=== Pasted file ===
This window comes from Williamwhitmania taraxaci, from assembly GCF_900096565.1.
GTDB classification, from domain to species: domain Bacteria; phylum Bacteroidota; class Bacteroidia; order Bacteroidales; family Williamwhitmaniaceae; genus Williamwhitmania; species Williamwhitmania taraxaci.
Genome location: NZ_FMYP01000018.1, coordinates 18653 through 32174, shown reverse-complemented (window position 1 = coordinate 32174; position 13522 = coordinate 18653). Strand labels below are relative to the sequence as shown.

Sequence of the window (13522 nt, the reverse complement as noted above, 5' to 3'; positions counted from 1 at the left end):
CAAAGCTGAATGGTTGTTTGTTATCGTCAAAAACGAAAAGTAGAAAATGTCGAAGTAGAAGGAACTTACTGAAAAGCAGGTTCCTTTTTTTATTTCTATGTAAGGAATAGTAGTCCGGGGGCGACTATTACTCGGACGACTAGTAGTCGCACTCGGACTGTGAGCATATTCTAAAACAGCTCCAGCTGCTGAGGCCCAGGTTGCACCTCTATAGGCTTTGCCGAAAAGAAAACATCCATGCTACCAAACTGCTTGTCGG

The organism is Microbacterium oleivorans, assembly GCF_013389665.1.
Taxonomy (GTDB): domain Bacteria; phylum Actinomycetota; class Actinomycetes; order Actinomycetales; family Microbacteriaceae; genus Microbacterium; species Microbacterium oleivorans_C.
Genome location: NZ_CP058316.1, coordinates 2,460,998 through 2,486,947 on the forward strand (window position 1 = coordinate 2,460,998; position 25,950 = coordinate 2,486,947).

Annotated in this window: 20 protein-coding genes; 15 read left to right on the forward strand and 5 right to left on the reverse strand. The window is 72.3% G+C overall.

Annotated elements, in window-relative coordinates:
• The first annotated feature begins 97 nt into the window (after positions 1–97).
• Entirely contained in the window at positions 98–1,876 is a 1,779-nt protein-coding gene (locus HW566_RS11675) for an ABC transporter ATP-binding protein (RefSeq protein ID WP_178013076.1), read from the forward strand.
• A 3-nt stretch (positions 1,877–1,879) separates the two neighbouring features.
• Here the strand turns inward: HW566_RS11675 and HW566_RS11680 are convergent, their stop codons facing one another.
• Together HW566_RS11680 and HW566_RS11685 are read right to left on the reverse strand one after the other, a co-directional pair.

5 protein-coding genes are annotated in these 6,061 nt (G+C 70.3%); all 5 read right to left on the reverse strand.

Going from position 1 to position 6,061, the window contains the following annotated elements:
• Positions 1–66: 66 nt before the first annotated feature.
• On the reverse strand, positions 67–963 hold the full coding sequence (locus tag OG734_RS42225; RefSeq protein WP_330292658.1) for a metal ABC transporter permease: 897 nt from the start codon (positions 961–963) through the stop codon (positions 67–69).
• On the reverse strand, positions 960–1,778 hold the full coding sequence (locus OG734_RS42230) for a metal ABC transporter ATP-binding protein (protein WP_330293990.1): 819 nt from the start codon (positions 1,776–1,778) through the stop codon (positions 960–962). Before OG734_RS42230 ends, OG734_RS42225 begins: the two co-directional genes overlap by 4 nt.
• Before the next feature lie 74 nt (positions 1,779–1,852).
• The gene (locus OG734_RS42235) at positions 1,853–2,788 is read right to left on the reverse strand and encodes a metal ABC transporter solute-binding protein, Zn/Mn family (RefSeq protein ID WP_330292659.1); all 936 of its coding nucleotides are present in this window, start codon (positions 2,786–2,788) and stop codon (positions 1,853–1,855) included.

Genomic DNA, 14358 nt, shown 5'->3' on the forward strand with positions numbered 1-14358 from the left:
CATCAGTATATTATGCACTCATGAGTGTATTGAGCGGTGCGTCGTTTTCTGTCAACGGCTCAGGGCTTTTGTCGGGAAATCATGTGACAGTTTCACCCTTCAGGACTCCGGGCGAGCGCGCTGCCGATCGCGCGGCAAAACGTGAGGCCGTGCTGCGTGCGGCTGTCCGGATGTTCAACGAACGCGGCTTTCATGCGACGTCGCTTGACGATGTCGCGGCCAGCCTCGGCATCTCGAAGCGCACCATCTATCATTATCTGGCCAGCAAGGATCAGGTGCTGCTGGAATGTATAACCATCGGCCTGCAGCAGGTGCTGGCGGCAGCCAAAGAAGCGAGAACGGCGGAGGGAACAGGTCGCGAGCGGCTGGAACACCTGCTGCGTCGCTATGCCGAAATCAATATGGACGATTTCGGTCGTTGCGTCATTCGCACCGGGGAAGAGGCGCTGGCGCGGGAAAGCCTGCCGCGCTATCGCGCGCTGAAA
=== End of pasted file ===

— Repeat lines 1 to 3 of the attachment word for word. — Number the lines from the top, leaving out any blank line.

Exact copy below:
This window comes from Williamwhitmania taraxaci, from assembly GCF_900096565.1.
GTDB classification, from domain to species: domain Bacteria; phylum Bacteroidota; class Bacteroidia; order Bacteroidales; family Williamwhitmaniaceae; genus Williamwhitmania; species Williamwhitmania taraxaci.
Genome location: NZ_FMYP01000018.1, coordinates 18653 through 32174, shown reverse-complemented (window position 1 = coordinate 32174; position 13522 = coordinate 18653). Strand labels below are relative to the sequence as shown.